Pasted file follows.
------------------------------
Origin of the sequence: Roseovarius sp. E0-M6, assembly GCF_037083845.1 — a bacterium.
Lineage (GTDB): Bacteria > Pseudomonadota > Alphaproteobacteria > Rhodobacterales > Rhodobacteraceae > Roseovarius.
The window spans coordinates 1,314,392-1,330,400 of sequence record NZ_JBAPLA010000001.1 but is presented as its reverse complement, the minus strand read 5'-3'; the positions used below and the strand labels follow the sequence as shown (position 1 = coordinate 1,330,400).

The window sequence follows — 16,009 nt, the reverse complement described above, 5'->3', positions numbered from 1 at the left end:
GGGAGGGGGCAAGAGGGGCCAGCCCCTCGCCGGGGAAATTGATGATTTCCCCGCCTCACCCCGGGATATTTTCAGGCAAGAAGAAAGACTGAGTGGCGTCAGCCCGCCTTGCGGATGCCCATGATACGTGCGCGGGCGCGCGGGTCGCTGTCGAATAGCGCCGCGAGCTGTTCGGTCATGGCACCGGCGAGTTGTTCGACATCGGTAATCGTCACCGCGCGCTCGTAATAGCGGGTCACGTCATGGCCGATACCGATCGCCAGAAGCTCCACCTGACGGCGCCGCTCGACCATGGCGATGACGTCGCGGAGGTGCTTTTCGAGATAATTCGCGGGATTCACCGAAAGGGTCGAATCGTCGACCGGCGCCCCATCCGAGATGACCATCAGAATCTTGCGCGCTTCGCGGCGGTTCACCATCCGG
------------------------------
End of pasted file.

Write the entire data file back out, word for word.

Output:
Origin of the sequence: Roseovarius sp. E0-M6, assembly GCF_037083845.1 — a bacterium.
Lineage (GTDB): Bacteria > Pseudomonadota > Alphaproteobacteria > Rhodobacterales > Rhodobacteraceae > Roseovarius.
The window spans coordinates 1,314,392-1,330,400 of sequence record NZ_JBAPLA010000001.1 but is presented as its reverse complement, the minus strand read 5'-3'; the positions used below and the strand labels follow the sequence as shown (position 1 = coordinate 1,330,400).

The window sequence follows — 16,009 nt, the reverse complement described above, 5'->3', positions numbered from 1 at the left end:
GGGAGGGGGCAAGAGGGGCCAGCCCCTCGCCGGGGAAATTGATGATTTCCCCGCCTCACCCCGGGATATTTTCAGGCAAGAAGAAAGACTGAGTGGCGTCAGCCCGCCTTGCGGATGCCCATGATACGTGCGCGGGCGCGCGGGTCGCTGTCGAATAGCGCCGCGAGCTGTTCGGTCATGGCACCGGCGAGTTGTTCGACATCGGTAATCGTCACCGCGCGCTCGTAATAGCGGGTCACGTCATGGCCGATACCGATCGCCAGAAGCTCCACCTGACGGCGCCGCTCGACCATGGCGATGACGTCGCGGAGGTGCTTTTCGAGATAATTCGCGGGATTCACCGAAAGGGTCGAATCGTCGACCGGCGCCCCATCCGAGATGACCATCAGAATCTTGCGCGCTTCGCGGCGGTTCACCATCCGG